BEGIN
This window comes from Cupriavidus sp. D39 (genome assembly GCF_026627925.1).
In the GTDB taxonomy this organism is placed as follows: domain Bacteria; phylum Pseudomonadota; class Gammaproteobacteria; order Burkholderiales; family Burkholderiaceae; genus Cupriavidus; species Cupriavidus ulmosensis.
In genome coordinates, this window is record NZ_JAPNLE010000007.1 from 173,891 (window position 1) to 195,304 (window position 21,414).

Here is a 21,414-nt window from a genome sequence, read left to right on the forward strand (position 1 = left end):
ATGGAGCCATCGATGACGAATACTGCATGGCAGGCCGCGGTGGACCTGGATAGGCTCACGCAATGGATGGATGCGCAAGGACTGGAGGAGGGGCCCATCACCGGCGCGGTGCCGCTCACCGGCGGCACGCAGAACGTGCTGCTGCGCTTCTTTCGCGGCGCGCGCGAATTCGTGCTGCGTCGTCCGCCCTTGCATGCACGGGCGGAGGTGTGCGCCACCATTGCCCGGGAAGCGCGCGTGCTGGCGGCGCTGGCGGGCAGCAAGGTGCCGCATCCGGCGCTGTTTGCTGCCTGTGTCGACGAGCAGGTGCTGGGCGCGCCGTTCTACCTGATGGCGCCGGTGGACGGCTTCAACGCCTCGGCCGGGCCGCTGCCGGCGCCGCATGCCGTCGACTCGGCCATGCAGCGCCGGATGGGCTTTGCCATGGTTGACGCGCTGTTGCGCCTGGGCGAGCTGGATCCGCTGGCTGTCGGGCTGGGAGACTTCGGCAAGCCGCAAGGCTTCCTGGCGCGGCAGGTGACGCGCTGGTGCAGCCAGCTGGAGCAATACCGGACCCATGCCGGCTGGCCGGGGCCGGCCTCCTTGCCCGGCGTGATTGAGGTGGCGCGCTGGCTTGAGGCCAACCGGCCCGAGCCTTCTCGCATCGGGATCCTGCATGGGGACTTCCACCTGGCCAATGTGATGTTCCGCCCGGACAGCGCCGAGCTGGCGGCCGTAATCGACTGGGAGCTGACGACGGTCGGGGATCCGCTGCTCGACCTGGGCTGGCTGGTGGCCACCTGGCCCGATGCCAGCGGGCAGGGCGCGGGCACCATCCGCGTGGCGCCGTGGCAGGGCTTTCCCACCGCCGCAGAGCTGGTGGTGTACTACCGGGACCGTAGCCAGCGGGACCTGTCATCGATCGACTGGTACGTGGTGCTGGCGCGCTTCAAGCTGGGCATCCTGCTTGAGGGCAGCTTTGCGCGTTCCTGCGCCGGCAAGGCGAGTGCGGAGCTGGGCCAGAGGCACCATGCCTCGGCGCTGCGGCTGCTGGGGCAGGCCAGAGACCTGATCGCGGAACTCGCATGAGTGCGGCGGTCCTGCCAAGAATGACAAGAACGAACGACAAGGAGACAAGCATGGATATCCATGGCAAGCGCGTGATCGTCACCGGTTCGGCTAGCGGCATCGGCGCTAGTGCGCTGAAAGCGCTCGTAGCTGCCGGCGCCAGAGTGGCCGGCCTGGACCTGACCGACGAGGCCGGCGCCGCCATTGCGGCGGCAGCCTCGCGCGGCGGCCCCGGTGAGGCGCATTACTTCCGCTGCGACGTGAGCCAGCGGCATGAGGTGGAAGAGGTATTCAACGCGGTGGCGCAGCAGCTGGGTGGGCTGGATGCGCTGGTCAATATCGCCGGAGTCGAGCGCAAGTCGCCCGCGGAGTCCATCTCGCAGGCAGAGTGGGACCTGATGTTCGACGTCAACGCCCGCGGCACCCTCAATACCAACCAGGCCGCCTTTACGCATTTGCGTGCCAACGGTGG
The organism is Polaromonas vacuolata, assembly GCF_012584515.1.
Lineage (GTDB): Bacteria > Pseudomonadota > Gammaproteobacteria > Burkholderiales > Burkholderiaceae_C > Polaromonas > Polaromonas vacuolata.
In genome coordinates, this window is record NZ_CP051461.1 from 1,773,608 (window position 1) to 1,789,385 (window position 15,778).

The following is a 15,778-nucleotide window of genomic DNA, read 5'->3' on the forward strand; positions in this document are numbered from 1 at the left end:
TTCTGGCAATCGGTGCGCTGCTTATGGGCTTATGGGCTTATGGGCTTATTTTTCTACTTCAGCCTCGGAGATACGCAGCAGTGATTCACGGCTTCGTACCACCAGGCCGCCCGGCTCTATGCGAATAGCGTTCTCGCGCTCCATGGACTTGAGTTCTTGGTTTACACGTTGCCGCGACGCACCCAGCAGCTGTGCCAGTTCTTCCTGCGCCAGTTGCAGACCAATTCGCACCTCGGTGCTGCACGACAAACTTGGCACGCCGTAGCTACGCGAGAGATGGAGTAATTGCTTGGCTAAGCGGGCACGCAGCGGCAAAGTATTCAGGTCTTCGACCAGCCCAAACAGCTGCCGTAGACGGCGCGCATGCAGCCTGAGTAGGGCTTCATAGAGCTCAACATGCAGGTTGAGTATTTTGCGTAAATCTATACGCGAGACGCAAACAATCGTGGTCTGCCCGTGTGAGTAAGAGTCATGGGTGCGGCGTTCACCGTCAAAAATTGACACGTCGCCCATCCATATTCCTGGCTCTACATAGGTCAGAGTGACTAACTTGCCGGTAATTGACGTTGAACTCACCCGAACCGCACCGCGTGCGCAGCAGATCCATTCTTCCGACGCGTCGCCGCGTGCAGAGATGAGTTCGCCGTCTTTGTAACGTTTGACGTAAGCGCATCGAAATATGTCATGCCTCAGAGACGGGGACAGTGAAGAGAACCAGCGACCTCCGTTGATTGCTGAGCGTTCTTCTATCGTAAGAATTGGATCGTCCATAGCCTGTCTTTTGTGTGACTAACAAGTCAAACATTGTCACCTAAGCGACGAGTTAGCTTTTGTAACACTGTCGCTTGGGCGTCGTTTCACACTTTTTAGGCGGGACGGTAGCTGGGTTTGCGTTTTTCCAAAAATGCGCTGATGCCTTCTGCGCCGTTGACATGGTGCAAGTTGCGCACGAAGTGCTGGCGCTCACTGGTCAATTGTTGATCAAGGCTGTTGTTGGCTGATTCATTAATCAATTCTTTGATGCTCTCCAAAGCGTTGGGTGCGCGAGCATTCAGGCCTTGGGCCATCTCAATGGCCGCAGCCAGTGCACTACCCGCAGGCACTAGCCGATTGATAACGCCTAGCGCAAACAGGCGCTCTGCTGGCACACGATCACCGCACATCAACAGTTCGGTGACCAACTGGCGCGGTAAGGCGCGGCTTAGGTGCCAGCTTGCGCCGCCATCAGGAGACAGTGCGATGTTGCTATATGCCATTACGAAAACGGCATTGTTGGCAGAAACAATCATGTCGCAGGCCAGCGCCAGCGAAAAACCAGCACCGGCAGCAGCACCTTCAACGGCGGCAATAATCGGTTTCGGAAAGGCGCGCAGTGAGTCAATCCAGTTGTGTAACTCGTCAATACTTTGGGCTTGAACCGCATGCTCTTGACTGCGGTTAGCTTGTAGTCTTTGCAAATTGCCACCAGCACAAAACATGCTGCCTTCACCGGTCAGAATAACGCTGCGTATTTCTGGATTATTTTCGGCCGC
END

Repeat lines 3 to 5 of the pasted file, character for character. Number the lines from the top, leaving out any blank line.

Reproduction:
In genome coordinates, this window is record NZ_JAPNLE010000007.1 from 173,891 (window position 1) to 195,304 (window position 21,414).

Here is a 21,414-nt window from a genome sequence, read left to right on the forward strand (position 1 = left end):
ATGGAGCCATCGATGACGAATACTGCATGGCAGGCCGCGGTGGACCTGGATAGGCTCACGCAATGGATGGATGCGCAAGGACTGGAGGAGGGGCCCATCACCGGCGCGGTGCCGCTCACCGGCGGCACGCAGAACGTGCTGCTGCGCTTCTTTCGCGGCGCGCGCGAATTCGTGCTGCGTCGTCCGCCCTTGCATGCACGGGCGGAGGTGTGCGCCACCATTGCCCGGGAAGCGCGCGTGCTGGCGGCGCTGGCGGGCAGCAAGGTGCCGCATCCGGCGCTGTTTGCTGCCTGTGTCGACGAGCAGGTGCTGGGCGCGCCGTTCTACCTGATGGCGCCGGTGGACGGCTTCAACGCCTCGGCCGGGCCGCTGCCGGCGCCGCATGCCGTCGACTCGGCCATGCAGCGCCGGATGGGCTTTGCCATGGTTGACGCGCTGTTGCGCCTGGGCGAGCTGGATCCGCTGGCTGTCGGGCTGGGAGACTTCGGCAAGCCGCAAGGCTTCCTGGCGCGGCAGGTGACGCGCTGGTGCAGCCAGCTGGAGCAATACCGGACCCATGCCGGCTGGCCGGGGCCGGCCTCCTTGCCCGGCGTGATTGAGGTGGCGCGCTGGCTTGAGGCCAACCGGCCCGAGCCTTCTCGCATCGGGATCCTGCATGGGGACTTCCACCTGGCCAATGTGATGTTCCGCCCGGACAGCGCCGAGCTGGCGGCCGTAATCGACTGGGAGCTGACGACGGTCGGGGATCCGCTGCTCGACCTGGGCTGGCTGGTGGCCACCTGGCCCGATGCCAGCGGGCAGGGCGCGGGCACCATCCGCGTGGCGCCGTGGCAGGGCTTTCCCACCGCCGCAGAGCTGGTGGTGTACTACCGGGACCGTAGCCAGCGGGACCTGTCATCGATCGACTGGTACGTGGTGCTGGCGCGCTTCAAGCTGGGCATCCTGCTTGAGGGCAGCTTTGCGCGTTCCTGCGCCGGCAAGGCGAGTGCGGAGCTGGGCCAGAGGCACCATGCCTCGGCGCTGCGGCTGCTGGGGCAGGCCAGAGACCTGATCGCGGAACTCGCATGAGTGCGGCGGTCCTGCCAAGAATGACAAGAACGAACGACAAGGAGACAAGCATGGATATCCATGGCAAGCGCGTGATCGTCACCGGTTCGGCTAGCGGCATCGGCGCTAGTGCGCTGAAAGCGCTCGTAGCTGCCGGCGCCAGAGTGGCCGGCCTGGACCTGACCGACGAGGCCGGCGCCGCCATTGCGGCGGCAGCCTCGCGCGGCGGCCCCGGTGAGGCGCATTACTTCCGCTGCGACGTGAGCCAGCGGCATGAGGTGGAAGAGGTATTCAACGCGGTGGCGCAGCAGCTGGGTGGGCTGGATGCGCTGGTCAATATCGCCGGAGTCGAGCGCAAGTCGCCCGCGGAGTCCATCTCGCAGGCAGAGTGGGACCTGATGTTCGACGTCAACGCCCGCGGCACCCTCAATACCAACCAGGCCGCCTTTACGCATTTGCGTGCCAACGGTGG